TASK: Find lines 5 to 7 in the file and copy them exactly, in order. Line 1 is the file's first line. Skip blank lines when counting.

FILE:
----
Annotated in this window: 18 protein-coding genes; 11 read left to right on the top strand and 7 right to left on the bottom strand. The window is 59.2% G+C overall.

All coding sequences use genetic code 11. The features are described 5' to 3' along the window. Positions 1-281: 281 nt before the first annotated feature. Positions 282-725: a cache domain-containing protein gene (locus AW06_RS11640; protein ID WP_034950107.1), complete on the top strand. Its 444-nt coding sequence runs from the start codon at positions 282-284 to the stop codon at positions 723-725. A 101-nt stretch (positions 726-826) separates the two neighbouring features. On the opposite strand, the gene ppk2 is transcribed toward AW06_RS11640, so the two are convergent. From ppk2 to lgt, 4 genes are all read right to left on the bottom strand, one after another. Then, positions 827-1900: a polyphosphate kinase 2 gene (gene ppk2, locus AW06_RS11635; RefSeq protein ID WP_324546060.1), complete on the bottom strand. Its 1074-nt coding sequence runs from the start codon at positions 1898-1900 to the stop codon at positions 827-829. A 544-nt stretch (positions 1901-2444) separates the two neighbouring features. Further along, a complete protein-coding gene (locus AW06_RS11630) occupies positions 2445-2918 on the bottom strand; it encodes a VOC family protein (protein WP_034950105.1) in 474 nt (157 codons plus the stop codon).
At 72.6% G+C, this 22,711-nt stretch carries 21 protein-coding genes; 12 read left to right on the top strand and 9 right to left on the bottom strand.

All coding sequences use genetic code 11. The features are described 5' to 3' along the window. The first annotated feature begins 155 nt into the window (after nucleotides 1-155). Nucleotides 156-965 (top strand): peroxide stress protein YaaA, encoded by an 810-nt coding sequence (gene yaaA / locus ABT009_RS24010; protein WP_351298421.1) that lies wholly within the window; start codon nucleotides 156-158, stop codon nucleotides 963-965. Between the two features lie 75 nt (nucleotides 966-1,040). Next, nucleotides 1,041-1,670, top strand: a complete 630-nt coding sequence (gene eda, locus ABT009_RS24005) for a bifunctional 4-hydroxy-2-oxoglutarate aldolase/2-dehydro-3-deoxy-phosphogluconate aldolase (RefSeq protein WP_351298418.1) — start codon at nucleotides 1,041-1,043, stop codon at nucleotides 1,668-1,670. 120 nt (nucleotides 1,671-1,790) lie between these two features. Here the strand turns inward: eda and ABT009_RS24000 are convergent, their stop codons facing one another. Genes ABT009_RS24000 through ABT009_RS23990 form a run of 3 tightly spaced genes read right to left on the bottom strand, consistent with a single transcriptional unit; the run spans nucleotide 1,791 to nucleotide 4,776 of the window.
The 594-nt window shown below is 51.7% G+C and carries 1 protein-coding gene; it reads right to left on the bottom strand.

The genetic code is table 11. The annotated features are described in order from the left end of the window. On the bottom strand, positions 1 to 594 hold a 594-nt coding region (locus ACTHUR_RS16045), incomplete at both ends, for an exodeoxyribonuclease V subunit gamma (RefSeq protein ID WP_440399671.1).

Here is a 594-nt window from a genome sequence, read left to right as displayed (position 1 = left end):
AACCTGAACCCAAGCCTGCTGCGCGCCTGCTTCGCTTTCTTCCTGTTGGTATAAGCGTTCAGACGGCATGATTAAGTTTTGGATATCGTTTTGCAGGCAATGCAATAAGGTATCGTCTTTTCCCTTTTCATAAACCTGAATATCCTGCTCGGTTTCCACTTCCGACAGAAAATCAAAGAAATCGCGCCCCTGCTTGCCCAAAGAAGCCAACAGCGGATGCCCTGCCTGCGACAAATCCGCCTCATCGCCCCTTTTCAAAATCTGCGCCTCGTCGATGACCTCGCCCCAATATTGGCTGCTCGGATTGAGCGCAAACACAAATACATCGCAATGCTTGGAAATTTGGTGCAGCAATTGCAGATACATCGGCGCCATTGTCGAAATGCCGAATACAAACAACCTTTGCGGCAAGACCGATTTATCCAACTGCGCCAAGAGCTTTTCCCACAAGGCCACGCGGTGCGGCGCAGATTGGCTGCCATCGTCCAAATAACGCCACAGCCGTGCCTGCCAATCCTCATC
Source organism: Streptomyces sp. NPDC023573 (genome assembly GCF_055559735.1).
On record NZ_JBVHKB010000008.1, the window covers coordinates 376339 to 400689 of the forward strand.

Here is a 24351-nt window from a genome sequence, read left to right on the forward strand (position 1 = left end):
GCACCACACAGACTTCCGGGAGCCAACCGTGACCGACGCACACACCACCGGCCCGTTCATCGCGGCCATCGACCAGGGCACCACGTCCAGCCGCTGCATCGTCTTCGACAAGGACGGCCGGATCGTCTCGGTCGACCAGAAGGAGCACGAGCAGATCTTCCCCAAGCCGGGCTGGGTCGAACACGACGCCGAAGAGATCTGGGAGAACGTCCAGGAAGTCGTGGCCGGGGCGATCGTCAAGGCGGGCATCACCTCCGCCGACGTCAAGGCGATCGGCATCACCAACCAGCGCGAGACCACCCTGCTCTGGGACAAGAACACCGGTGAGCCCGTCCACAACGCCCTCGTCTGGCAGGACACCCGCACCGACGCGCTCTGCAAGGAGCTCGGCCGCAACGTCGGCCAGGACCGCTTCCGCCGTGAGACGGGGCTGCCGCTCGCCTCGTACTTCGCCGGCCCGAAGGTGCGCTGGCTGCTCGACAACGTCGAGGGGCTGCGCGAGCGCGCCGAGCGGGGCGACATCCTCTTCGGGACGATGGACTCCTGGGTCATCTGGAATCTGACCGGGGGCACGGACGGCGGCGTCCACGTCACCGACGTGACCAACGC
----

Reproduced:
The 594-nt window shown below is 51.7% G+C and carries 1 protein-coding gene; it reads right to left on the bottom strand.

The genetic code is table 11. The annotated features are described in order from the left end of the window. On the bottom strand, positions 1 to 594 hold a 594-nt coding region (locus ACTHUR_RS16045), incomplete at both ends, for an exodeoxyribonuclease V subunit gamma (RefSeq protein ID WP_440399671.1).

Here is a 594-nt window from a genome sequence, read left to right as displayed (position 1 = left end):